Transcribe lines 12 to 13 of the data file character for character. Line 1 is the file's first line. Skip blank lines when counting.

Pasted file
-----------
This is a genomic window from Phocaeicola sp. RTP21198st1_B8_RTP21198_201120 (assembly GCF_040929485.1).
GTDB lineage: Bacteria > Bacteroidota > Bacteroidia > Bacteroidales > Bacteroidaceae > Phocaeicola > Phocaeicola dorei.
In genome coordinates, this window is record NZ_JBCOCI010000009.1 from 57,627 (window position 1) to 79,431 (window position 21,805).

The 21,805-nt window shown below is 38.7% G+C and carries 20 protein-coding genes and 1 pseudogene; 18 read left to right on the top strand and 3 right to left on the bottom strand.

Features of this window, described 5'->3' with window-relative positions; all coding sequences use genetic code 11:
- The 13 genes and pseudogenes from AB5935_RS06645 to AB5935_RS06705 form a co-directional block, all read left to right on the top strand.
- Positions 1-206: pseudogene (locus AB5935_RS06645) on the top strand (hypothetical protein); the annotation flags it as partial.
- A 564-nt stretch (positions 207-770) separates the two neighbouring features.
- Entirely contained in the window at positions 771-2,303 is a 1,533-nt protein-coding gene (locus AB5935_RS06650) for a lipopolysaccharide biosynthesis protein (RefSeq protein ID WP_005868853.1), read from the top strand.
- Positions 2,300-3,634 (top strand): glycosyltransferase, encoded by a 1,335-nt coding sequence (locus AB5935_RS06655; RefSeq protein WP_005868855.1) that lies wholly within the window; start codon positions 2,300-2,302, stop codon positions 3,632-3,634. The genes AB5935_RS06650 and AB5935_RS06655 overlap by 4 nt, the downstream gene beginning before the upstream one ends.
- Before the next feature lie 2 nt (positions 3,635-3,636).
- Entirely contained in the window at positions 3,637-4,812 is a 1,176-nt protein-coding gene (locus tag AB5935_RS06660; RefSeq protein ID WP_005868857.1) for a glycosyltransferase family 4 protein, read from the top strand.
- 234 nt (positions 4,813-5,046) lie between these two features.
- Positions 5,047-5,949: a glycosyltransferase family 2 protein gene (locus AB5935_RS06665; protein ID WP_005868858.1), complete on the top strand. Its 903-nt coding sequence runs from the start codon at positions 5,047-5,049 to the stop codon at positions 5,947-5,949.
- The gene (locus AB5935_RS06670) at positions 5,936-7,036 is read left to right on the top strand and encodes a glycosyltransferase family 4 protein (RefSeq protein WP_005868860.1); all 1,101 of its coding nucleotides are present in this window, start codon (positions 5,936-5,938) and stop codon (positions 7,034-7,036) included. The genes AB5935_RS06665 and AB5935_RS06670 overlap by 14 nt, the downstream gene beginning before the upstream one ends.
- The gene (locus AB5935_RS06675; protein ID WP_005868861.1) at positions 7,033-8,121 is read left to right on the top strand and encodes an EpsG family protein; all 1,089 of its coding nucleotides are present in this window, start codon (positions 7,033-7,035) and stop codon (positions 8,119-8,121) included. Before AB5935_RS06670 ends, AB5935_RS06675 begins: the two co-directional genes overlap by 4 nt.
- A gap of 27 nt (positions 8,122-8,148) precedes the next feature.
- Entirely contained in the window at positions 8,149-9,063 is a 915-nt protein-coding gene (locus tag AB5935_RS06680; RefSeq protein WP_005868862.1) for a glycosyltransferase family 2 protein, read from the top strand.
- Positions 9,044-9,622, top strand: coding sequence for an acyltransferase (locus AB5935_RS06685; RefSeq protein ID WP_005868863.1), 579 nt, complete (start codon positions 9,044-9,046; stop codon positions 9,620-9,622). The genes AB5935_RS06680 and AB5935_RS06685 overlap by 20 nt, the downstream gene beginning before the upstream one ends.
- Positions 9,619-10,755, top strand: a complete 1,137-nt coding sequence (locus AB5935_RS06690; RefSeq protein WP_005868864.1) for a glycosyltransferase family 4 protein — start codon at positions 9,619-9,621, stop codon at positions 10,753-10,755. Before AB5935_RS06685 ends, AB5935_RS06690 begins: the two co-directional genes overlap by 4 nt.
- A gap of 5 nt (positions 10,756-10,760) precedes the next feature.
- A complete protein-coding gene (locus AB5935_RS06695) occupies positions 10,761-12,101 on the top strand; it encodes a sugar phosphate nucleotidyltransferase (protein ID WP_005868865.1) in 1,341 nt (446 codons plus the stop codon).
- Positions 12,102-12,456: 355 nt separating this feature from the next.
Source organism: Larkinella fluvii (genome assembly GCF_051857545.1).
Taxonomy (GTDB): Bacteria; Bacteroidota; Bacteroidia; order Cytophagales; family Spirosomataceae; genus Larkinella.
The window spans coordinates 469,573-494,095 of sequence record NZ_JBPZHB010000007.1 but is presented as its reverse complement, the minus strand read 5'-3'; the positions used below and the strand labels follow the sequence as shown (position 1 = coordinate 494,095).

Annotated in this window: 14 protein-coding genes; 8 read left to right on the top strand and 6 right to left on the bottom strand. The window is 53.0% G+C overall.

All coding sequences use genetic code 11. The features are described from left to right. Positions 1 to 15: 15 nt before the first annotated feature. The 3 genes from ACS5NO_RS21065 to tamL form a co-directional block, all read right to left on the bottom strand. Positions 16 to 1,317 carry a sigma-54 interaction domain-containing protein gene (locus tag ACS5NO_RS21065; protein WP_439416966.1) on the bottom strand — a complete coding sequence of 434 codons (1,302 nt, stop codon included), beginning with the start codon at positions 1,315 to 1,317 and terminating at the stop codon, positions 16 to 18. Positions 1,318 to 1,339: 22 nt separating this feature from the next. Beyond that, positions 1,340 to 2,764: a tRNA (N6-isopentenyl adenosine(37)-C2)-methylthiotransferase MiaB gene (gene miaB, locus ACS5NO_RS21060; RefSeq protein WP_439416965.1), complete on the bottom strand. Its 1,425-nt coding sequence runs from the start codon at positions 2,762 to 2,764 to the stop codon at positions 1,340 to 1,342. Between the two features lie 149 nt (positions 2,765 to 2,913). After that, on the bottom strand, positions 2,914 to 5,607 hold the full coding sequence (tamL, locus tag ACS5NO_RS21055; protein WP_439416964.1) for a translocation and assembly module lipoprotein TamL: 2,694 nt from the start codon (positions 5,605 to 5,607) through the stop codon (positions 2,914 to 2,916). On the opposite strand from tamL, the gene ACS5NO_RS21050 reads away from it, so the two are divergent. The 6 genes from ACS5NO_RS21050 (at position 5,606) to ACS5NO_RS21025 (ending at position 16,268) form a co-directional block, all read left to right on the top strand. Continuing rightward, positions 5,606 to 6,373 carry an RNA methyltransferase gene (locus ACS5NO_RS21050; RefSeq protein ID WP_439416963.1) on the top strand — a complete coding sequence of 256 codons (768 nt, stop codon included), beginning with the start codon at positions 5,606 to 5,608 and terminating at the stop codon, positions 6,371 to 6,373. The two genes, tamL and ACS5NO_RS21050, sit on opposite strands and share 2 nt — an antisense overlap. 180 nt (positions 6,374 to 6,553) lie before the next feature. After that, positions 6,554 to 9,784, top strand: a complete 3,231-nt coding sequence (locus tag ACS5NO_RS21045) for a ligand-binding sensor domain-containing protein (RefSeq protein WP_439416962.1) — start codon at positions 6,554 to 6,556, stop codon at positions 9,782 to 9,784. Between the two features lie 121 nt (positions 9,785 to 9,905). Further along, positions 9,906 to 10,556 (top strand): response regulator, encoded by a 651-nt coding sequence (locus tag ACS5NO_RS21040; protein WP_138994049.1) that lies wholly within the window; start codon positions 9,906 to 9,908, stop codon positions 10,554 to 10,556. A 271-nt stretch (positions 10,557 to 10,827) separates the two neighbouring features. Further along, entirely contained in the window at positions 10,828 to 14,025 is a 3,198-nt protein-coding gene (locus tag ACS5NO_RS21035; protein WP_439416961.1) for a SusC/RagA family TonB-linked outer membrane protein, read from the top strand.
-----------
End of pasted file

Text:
- Entirely contained in the window at positions 3,637-4,812 is a 1,176-nt protein-coding gene (locus tag AB5935_RS06660; RefSeq protein ID WP_005868857.1) for a glycosyltransferase family 4 protein, read from the top strand.
- 234 nt (positions 4,813-5,046) lie between these two features.